As I said in the post on TTW, this was an amazingly smooth transition – from my staff’s standpoint. The vast majority of them came in on Monday, opened their browser, followed the directions from the 8 training sessions I provided and checked their email before starting their day’s work. Since I wrote that post, however, we’ve continued using the system and made some changes. I have uploaded many contact files (pretty easy – just saved the contacts from Outlook as a .csv file, and imported them into Gmail) without any major issues. We’ve also switched from an open-source, kinda clunky calendar system to manage our desk hours to the Google Calendar. Our email@example.com address hosts all of the desk calendars and I shared them with the managers responsible for each desk. Once they entered the information and got them all up and running, I embedded each calendar into a web page on our Intranet and made them available for subscriptions if individual staff members wanted to add the desk calendar information to their own, personal calendar. The Circulation manager asked me if it was possible to share the calendar with her entire staff – I explained that this would put every shift on every staff member’s calendar and she said that was what they wanted. Since that is what they wanted, that is what I helped her do – share out the calendar with all of her staff so that they could see who was working the desk from their own calendars.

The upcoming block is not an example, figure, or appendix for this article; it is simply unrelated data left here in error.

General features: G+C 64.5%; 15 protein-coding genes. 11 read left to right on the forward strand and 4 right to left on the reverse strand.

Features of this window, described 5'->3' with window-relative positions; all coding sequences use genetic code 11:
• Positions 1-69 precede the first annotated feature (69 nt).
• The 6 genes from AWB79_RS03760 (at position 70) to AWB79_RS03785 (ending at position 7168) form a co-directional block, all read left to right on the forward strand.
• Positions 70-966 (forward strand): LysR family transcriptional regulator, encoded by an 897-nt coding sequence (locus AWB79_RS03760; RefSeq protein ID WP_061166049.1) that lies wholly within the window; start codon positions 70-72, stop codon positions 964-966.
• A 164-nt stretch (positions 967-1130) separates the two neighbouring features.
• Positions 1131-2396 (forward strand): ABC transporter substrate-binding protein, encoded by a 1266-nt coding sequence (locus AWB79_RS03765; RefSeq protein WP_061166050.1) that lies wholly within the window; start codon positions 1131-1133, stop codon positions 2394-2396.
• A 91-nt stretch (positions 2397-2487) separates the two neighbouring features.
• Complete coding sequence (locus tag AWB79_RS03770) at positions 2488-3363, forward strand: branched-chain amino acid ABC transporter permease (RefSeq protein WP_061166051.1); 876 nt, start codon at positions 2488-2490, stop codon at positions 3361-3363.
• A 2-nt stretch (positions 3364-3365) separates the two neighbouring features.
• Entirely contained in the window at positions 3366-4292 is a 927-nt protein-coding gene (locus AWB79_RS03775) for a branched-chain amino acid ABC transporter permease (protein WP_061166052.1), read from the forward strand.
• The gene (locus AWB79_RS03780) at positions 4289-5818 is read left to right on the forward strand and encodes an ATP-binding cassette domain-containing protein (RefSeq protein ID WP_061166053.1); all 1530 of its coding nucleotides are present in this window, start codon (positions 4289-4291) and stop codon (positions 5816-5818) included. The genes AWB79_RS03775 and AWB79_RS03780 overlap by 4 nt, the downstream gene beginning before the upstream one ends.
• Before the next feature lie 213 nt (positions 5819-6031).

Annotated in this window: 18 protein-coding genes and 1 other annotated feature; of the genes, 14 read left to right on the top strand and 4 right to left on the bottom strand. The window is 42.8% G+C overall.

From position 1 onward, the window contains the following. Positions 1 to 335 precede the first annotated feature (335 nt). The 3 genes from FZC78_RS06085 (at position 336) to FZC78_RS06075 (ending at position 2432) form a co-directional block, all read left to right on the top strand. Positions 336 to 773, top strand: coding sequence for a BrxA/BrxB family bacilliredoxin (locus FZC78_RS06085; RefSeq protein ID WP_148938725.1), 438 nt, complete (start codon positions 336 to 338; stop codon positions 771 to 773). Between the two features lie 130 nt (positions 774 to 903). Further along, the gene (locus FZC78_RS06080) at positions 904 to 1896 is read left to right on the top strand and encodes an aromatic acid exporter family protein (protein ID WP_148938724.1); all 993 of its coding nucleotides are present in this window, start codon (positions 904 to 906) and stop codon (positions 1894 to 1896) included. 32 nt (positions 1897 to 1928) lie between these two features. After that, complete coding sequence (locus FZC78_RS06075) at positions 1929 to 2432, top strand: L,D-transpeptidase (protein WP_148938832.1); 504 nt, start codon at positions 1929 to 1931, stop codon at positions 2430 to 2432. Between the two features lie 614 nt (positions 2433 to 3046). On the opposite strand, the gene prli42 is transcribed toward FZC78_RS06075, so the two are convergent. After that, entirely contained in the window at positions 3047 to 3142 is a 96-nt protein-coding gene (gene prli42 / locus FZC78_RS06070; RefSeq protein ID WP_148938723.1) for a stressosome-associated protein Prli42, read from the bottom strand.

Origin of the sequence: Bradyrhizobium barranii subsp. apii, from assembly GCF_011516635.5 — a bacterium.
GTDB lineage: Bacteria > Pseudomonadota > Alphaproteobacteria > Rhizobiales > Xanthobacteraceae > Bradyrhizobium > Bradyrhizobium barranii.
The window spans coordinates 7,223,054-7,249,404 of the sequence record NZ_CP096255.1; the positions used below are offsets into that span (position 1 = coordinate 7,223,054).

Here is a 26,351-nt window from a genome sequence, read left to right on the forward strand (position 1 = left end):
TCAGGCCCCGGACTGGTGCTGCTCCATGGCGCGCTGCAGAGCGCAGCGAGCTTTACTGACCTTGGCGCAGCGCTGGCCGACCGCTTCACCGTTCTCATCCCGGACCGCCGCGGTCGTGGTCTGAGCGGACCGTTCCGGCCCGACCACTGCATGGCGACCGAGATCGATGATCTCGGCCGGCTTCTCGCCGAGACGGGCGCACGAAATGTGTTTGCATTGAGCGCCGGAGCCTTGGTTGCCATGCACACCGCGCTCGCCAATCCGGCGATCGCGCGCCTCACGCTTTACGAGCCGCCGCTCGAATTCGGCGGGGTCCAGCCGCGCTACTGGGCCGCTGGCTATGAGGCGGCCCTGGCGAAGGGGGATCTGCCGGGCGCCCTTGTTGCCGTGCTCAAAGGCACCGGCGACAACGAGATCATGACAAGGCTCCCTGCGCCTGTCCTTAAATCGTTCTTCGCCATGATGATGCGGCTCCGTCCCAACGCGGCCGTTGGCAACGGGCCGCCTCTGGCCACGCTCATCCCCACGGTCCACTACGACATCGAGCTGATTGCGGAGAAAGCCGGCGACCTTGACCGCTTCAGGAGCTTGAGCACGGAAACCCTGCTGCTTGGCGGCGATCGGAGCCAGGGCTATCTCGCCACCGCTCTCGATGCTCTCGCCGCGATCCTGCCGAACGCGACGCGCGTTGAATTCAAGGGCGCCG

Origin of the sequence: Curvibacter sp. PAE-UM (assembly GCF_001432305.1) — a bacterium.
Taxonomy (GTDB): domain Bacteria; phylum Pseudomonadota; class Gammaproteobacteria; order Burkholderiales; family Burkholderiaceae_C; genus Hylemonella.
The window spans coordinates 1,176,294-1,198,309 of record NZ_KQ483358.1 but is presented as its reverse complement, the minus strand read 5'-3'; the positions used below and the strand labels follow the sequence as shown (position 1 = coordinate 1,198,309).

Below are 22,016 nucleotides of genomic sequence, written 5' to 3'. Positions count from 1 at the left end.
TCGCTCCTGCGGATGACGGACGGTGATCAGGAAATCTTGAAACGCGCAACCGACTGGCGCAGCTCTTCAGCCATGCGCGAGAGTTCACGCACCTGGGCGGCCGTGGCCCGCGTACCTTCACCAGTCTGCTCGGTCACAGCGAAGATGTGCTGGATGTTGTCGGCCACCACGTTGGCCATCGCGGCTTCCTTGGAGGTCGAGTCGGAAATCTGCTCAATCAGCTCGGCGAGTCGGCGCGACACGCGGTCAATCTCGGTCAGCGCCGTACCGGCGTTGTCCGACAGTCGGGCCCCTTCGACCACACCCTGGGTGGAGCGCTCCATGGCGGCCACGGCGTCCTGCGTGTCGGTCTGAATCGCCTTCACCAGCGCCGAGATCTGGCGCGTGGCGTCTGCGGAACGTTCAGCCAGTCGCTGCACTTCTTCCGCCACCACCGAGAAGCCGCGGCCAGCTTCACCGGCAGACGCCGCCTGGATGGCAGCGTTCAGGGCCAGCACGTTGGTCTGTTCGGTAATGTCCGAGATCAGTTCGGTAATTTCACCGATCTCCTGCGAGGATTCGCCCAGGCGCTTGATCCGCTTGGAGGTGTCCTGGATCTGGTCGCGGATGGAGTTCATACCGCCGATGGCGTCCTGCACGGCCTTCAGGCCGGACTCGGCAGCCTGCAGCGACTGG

Responses from the staff have been overwhelmingly positive. I did have one staff member tell me that she was born too late, she didn’t like all this technology and she was having a hard time with the change. Despite having said that, however, she has been using it without any help from me (except to show her how to mute conversations – something she thinks might make all this change worth it…) successfully and is adapting well to the system. Other staff members have been stopping me over the course of the last week or two to tell me how much they like the new email. I’ve gotten many thanks from folks who really disliked Outlook and all the spam it let through!